Ground Fault Circuit Interrupter (GFCI) Wiring Diagrams
by: Dale Cox
By code, the number of conductors allowed in a box are limited depending on box size and wire gauge. Calculate total conductors allowed in a box before adding new wiring, etc. Check local regulations for restrictions and permit requirements before beginning electrical work. The user of this information is responsible for following all applicable regulations and best practices when performing electrical work. If the user is unable to perform electrical work themselves, a qualified electrician should be consulted. How to Read These Diagrams
This page contains wiring diagrams for ground fault circuit interrupter (gfci) receptacles. Included are diagrams for multiple gfci's, a protected standard duplex receptacle, and a protected light fixture. Wiring for a switch and gfci receptacle in the same box is also shown. To wire a gfci circuit breaker see this link and wire a gfci switch combo at this link.
Wiring a GFCI Outlet and a Light Switch
This diagram illustrates wiring a GFCI receptacle and light switch in the same outlet box, a common arrangement in a bathroom with limited space. The hot source is spliced to the LINE terminal on the receptacle and to one terminal on the light switch. The neutral and ground wires are spliced together and run to each device in the circuit. This wiring provides single-location gfci protection. The light and switch are not protected by the gfci receptacle.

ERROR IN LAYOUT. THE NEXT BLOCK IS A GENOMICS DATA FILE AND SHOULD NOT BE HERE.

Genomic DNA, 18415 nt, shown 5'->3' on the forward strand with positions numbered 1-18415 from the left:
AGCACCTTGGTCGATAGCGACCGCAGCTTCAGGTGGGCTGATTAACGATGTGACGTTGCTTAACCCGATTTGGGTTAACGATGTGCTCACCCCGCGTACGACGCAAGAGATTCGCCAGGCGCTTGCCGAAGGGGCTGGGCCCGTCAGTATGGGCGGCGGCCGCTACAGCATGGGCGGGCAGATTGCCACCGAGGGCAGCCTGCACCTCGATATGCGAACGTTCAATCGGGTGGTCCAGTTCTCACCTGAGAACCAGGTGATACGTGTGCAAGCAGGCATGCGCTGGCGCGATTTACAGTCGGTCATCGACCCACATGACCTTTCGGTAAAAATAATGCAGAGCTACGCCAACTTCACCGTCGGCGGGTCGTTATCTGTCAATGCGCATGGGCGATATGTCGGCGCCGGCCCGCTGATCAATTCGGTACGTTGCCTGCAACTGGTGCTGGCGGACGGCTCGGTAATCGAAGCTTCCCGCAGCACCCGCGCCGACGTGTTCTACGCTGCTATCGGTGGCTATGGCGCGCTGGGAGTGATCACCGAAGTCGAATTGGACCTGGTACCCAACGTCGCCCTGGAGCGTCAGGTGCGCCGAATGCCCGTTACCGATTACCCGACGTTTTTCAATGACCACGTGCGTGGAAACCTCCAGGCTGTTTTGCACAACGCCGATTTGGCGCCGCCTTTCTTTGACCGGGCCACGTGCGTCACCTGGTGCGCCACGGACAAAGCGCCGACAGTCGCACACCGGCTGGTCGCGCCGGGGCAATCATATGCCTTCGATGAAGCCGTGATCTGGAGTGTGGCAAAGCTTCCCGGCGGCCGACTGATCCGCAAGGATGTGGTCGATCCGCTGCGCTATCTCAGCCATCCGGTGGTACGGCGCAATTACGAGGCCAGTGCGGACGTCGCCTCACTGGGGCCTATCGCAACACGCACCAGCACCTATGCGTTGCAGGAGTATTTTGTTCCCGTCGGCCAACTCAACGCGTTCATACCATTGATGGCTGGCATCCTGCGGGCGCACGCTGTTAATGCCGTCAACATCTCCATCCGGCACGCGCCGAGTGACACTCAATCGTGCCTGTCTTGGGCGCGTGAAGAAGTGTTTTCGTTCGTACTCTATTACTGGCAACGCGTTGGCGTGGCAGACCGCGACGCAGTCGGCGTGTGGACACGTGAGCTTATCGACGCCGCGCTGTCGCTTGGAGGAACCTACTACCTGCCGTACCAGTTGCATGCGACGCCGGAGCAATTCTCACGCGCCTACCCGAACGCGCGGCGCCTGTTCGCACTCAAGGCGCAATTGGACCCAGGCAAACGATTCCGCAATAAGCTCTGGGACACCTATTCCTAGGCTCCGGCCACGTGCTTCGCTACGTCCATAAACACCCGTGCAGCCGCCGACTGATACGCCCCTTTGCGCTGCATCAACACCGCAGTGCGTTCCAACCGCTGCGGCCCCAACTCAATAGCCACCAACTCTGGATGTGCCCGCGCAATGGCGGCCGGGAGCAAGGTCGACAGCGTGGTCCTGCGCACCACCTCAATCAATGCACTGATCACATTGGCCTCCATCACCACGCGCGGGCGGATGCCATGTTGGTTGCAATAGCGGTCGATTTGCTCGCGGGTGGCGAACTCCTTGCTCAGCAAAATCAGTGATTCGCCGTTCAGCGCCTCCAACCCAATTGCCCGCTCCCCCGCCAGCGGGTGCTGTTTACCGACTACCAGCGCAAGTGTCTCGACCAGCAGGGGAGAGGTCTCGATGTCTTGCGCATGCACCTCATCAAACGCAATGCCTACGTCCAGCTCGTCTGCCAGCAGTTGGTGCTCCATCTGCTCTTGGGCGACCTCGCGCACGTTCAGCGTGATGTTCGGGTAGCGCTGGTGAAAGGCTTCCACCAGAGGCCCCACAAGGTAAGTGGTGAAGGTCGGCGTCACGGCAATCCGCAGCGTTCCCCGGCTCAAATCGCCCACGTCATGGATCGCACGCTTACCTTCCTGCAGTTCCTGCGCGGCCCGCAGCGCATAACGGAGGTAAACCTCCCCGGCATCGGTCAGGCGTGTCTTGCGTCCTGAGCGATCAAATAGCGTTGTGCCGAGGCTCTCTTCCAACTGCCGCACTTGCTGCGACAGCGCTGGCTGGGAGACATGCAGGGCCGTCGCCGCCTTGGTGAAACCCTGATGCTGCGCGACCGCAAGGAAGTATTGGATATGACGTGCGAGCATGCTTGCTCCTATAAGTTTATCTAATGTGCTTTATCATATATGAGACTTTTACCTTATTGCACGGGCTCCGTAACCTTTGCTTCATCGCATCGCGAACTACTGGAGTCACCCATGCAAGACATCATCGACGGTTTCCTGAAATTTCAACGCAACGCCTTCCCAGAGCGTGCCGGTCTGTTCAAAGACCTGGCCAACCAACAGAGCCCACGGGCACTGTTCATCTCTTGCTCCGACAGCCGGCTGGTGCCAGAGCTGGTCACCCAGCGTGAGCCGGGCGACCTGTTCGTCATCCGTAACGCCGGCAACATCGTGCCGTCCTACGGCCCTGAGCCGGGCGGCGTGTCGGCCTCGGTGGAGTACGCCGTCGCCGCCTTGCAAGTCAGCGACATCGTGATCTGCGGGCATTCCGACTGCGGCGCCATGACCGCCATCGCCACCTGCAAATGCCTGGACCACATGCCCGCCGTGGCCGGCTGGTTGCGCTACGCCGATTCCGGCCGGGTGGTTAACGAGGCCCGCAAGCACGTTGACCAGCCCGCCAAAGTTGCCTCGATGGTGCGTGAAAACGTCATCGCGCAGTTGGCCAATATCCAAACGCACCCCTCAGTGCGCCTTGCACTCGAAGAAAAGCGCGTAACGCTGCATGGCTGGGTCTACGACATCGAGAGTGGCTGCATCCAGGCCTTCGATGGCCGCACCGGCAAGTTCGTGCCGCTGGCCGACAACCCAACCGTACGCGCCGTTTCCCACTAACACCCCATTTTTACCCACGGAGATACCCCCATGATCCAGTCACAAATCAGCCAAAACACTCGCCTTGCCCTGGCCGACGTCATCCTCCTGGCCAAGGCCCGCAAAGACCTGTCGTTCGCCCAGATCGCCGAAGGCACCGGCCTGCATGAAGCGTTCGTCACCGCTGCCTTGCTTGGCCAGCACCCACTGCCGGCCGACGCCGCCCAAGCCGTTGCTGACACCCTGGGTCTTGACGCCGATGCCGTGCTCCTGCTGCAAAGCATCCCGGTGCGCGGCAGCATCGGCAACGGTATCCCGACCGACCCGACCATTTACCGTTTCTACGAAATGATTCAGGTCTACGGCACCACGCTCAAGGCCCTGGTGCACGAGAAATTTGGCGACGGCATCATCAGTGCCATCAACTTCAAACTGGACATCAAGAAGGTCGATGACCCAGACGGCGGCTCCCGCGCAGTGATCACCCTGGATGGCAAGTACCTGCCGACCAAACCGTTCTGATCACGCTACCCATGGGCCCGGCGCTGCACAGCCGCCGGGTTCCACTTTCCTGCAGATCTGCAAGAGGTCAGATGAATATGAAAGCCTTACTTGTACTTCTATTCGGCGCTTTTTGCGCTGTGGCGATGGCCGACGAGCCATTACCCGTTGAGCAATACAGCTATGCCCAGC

Wiring GFCI Receptacles with a Protected Outlet
This gfci wiring provides protection to a duplex receptacle outlet at the end of the series. By connecting the load terminals on the last gfci, the wall outlet at the end is protected and can be used just as if it were one of the gfci receptacles. One ground fault circuit interrupter at the beginning of the circuit can be used in the same way to protect multiple, subsequent wall outlets in a row as illustrated in the diagram below.
GFCI Receptacle in a Series with an Unprotected Outlet
This diagram illustrates the wiring for multiple ground fault circuit interrupter receptacles with an unprotected duplex receptacle at the end of the circuit. The load terminals on the gfci are not used and the last receptacle is wired directly to the circuit source. With this wiring each gfci provides single-location protection and the last outlet in the series is not protected from ground faults.
GFCI Outlet Wiring to Protected a Light
This diagram illustrates the wiring for a circuit with 2 gfci receptacles followed by a light and switch. By connecting the switch to the load terminals on the last gfci, the switch and light are protected against ground faults as well. This gfci wiring method may be found in a bathroom or kitchen where the switch may be near a water source.
GFCI Wiring Method with an Unprotected Light
This diagram illustrates the wiring for a circuit with 2 gfci receptacles followed by an unprotected light and switch. The light switch terminal is connected directly to the source coming from the circuit. Using this wiring method, the light circuit is not protected from ground faults.